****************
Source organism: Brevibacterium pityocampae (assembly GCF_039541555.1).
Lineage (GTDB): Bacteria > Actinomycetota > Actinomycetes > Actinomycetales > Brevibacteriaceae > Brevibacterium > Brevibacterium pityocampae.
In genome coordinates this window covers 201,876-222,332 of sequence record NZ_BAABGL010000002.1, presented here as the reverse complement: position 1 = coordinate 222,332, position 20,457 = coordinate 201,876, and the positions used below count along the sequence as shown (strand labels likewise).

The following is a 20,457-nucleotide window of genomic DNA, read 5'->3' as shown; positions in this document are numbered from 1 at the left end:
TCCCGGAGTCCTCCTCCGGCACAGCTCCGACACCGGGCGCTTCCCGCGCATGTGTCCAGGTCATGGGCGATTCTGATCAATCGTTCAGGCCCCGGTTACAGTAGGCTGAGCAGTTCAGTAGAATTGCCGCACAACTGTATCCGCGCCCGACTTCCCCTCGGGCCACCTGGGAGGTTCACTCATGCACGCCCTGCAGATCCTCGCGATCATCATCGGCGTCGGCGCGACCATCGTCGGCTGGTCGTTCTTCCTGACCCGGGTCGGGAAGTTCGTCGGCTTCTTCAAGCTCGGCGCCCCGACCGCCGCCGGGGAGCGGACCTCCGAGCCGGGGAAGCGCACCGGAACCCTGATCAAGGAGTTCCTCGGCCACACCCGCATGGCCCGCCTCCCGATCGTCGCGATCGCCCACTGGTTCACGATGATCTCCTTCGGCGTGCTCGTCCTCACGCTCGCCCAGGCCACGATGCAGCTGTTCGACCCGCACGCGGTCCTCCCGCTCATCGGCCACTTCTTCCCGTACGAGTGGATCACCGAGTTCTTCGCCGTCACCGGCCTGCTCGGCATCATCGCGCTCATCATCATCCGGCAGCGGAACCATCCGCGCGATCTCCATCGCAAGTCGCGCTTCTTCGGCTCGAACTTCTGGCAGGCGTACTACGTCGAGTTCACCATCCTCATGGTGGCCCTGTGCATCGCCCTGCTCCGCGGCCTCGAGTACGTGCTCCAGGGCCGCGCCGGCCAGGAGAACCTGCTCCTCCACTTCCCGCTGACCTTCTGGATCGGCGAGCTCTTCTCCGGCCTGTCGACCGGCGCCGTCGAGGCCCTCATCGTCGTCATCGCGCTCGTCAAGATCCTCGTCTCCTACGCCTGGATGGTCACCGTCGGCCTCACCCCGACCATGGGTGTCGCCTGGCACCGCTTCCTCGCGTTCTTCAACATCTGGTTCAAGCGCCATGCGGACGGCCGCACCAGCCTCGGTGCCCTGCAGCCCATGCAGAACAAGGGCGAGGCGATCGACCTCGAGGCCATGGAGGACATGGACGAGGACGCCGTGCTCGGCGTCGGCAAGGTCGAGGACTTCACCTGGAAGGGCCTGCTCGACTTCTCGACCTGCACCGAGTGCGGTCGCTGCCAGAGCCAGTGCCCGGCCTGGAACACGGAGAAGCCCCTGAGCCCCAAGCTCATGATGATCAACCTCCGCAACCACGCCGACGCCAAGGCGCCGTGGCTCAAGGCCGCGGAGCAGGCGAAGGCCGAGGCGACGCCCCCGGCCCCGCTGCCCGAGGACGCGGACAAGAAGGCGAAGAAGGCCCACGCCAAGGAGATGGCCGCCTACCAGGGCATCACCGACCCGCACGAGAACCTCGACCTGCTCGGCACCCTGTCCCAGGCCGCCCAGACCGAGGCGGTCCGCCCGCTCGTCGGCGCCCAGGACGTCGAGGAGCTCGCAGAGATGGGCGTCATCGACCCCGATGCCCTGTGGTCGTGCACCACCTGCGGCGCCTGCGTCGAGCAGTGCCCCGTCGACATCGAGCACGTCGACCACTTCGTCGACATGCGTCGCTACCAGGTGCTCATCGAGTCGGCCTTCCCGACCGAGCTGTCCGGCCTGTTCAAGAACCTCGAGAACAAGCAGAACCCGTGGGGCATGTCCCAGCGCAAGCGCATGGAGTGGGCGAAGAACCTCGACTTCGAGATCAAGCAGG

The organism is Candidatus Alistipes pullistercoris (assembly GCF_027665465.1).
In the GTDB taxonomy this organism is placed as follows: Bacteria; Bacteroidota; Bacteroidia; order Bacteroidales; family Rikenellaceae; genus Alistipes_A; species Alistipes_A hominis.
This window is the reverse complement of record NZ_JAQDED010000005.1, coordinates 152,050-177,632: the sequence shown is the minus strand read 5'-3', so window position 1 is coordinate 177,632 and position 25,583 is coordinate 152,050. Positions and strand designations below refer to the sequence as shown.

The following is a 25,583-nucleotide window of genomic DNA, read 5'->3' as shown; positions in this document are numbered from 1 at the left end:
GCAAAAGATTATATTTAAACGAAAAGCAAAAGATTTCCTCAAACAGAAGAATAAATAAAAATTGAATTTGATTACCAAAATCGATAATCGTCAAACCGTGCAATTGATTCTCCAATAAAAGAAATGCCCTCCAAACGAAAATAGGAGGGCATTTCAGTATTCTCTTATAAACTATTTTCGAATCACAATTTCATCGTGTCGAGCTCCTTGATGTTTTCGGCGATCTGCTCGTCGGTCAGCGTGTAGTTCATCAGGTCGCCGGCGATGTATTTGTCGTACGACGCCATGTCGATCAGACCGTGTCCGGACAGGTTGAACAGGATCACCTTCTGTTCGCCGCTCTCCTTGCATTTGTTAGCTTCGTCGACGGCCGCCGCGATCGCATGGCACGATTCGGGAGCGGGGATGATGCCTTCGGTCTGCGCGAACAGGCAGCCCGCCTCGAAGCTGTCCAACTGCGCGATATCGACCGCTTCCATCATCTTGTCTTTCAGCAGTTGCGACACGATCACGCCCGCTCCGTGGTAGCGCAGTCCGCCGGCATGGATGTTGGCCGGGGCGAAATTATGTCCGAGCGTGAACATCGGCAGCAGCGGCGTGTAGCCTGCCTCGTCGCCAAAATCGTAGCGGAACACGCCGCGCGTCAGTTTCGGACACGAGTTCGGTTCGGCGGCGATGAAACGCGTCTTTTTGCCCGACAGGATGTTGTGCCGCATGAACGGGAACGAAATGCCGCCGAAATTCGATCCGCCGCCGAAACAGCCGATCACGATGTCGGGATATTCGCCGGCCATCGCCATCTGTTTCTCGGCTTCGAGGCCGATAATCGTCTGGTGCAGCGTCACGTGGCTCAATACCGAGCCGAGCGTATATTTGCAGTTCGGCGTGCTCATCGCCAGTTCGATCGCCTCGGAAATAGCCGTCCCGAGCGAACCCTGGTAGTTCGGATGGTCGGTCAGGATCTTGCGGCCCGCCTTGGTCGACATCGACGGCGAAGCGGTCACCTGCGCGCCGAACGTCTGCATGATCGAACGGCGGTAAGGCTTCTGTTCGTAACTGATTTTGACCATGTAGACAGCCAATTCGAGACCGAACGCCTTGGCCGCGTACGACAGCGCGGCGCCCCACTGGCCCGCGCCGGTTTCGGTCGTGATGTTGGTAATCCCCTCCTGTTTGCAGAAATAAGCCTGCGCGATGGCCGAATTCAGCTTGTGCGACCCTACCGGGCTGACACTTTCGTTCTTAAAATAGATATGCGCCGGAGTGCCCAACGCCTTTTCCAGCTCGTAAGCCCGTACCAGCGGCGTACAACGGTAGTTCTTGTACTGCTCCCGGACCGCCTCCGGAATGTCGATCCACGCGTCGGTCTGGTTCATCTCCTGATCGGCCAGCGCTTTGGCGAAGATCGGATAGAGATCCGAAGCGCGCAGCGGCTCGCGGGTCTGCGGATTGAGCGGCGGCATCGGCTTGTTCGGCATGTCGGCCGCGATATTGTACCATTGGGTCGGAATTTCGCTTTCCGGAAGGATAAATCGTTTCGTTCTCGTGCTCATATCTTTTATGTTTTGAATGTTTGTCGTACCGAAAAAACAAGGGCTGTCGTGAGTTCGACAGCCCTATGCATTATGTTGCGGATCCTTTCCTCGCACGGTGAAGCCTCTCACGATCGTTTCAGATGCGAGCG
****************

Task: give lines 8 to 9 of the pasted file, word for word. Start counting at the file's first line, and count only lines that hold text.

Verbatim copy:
This window is the reverse complement of record NZ_JAQDED010000005.1, coordinates 152,050-177,632: the sequence shown is the minus strand read 5'-3', so window position 1 is coordinate 177,632 and position 25,583 is coordinate 152,050. Positions and strand designations below refer to the sequence as shown.

The following is a 25,583-nucleotide window of genomic DNA, read 5'->3' as shown; positions in this document are numbered from 1 at the left end: